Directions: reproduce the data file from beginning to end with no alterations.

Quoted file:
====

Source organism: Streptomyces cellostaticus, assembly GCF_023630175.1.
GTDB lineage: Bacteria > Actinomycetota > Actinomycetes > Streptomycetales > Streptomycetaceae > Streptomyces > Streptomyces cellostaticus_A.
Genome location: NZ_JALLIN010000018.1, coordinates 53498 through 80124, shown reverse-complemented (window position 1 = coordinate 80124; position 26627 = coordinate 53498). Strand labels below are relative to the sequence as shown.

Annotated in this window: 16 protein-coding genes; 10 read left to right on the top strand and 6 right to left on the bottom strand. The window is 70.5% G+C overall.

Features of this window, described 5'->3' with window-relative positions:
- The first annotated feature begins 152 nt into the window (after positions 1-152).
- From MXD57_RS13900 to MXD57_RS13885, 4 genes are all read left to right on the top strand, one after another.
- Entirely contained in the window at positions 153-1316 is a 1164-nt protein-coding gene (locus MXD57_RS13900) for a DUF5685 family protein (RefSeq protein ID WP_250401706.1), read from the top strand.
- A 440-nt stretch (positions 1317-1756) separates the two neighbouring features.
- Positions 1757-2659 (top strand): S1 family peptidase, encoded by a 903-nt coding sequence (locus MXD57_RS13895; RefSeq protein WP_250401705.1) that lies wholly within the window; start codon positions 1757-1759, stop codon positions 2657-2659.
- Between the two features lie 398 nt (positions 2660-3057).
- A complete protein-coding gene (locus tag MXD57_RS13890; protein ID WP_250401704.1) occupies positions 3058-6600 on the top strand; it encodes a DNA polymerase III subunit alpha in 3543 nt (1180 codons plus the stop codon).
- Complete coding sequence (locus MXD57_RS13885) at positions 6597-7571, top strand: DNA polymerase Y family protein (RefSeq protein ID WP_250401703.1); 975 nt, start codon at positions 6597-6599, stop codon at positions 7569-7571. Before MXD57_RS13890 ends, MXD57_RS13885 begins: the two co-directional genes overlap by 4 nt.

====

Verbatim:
Source organism: Streptomyces cellostaticus, assembly GCF_023630175.1.
GTDB lineage: Bacteria > Actinomycetota > Actinomycetes > Streptomycetales > Streptomycetaceae > Streptomyces > Streptomyces cellostaticus_A.
Genome location: NZ_JALLIN010000018.1, coordinates 53498 through 80124, shown reverse-complemented (window position 1 = coordinate 80124; position 26627 = coordinate 53498). Strand labels below are relative to the sequence as shown.

Annotated in this window: 16 protein-coding genes; 10 read left to right on the top strand and 6 right to left on the bottom strand. The window is 70.5% G+C overall.

Features of this window, described 5'->3' with window-relative positions:
- The first annotated feature begins 152 nt into the window (after positions 1-152).
- From MXD57_RS13900 to MXD57_RS13885, 4 genes are all read left to right on the top strand, one after another.
- Entirely contained in the window at positions 153-1316 is a 1164-nt protein-coding gene (locus MXD57_RS13900) for a DUF5685 family protein (RefSeq protein ID WP_250401706.1), read from the top strand.
- A 440-nt stretch (positions 1317-1756) separates the two neighbouring features.
- Positions 1757-2659 (top strand): S1 family peptidase, encoded by a 903-nt coding sequence (locus MXD57_RS13895; RefSeq protein WP_250401705.1) that lies wholly within the window; start codon positions 1757-1759, stop codon positions 2657-2659.
- Between the two features lie 398 nt (positions 2660-3057).
- A complete protein-coding gene (locus tag MXD57_RS13890; protein ID WP_250401704.1) occupies positions 3058-6600 on the top strand; it encodes a DNA polymerase III subunit alpha in 3543 nt (1180 codons plus the stop codon).
- Complete coding sequence (locus MXD57_RS13885) at positions 6597-7571, top strand: DNA polymerase Y family protein (RefSeq protein ID WP_250401703.1); 975 nt, start codon at positions 6597-6599, stop codon at positions 7569-7571. Before MXD57_RS13890 ends, MXD57_RS13885 begins: the two co-directional genes overlap by 4 nt.